A man accused of fatally shooting a police officer in Tuscaloosa almost four years ago has been declared competent enough for his capital murder trial, which is expected to begin sometime later this year.

23-year-old Luther Bernard Watkins, Jr. was only 20 when he allegedly shot and killed TPD Investigator Dornell Cousette in September 2019.

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Cousette and a local bail bondsman were serving outstanding arrest warrants on Watkins at a home in West Tuscaloosa when the officer and the wanted man exchanged gunfire.

Watkins was struck twice, but one of his bullets mortally wounded Cousette, who died that night, Monday, September 16, 2019.

A massive manhunt ensued in Tuscaloosa immediately after the shooting, and Watkins was eventually located and arrested. He was placed in the Tuscaloosa County Jail wearing the handcuffs Cousette used to carry upon his release from an area hospital where he had received treatment for his own gunshot wounds.

Watkins was charged with the capital murder of a police officer and has been jailed without bond since his arrest. Prosecutors have said they intend to seek the death penalty.

His time in jail and legal defense have been eventful -- he is facing new charges for allegedly trying to bribe a detention officer, he has requested and was denied a change of venue for the trial, he has asked for an outside evaluation of his competency to stand trial and, most recently, filed a motion to dismiss the case, claiming Cousette opened fire on Watkins first, and that he returned fire in self-defense.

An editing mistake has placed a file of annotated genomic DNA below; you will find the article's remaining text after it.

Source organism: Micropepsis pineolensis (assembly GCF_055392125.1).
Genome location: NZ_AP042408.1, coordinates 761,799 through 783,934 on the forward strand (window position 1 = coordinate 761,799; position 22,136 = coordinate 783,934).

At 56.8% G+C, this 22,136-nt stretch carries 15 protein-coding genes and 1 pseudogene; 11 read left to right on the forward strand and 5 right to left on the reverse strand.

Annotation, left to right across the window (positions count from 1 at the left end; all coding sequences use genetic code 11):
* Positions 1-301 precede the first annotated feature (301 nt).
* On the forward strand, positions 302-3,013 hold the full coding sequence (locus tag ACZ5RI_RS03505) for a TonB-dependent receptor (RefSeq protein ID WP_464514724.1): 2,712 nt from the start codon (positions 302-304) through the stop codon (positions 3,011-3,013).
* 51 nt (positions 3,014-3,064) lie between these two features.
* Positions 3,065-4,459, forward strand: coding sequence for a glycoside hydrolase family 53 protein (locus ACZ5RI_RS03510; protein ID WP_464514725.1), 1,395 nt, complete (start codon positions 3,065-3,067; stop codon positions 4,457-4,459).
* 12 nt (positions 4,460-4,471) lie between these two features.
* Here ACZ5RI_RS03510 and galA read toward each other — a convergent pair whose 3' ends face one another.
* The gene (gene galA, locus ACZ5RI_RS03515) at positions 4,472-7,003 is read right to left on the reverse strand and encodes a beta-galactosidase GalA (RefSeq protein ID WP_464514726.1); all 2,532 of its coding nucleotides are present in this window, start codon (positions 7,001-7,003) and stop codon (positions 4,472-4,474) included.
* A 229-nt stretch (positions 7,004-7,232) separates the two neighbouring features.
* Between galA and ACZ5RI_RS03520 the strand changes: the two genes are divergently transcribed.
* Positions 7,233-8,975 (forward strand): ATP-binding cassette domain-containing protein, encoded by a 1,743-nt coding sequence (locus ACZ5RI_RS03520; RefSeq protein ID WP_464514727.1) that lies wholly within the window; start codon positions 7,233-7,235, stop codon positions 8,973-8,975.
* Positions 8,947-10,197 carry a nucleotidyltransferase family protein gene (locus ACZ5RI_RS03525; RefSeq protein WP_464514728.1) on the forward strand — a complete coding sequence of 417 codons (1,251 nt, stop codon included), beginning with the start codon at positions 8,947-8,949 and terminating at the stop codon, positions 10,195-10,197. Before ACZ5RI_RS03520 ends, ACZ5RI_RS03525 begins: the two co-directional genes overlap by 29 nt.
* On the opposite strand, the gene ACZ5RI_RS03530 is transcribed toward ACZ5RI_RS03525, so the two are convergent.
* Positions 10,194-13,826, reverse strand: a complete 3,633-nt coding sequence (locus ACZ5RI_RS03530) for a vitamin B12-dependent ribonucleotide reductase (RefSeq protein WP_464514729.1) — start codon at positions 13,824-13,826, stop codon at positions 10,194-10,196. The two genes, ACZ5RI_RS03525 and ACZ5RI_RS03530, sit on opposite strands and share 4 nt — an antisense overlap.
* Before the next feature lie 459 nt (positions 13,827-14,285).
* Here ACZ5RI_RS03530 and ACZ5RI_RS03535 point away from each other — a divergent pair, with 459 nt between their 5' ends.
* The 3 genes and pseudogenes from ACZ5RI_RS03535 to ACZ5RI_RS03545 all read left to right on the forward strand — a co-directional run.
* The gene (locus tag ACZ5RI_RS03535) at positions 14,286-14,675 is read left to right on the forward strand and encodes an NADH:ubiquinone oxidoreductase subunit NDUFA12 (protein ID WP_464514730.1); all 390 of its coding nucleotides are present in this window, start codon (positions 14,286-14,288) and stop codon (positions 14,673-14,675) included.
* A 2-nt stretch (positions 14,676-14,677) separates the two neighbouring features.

On Thursday, new court documents were filed saying that Watkins has been assessed by an outside certified forensic examiner appointed by the Alabama Department of Mental Health and found competent to stand trial.

"These criminal proceedings shall continue without unnecessary delay," Circuit Judge Bradley Almond wrote in an order signed Wednesday.

Watkins and his legal team have 14 days to object to the competency finding.

The next order of business in the case will be to address Watkin's motion for immunity based on self-defense, after which a jury trial could soon follow.

For updates on this case as they become available, stay connected to the Tuscaloosa Thread.

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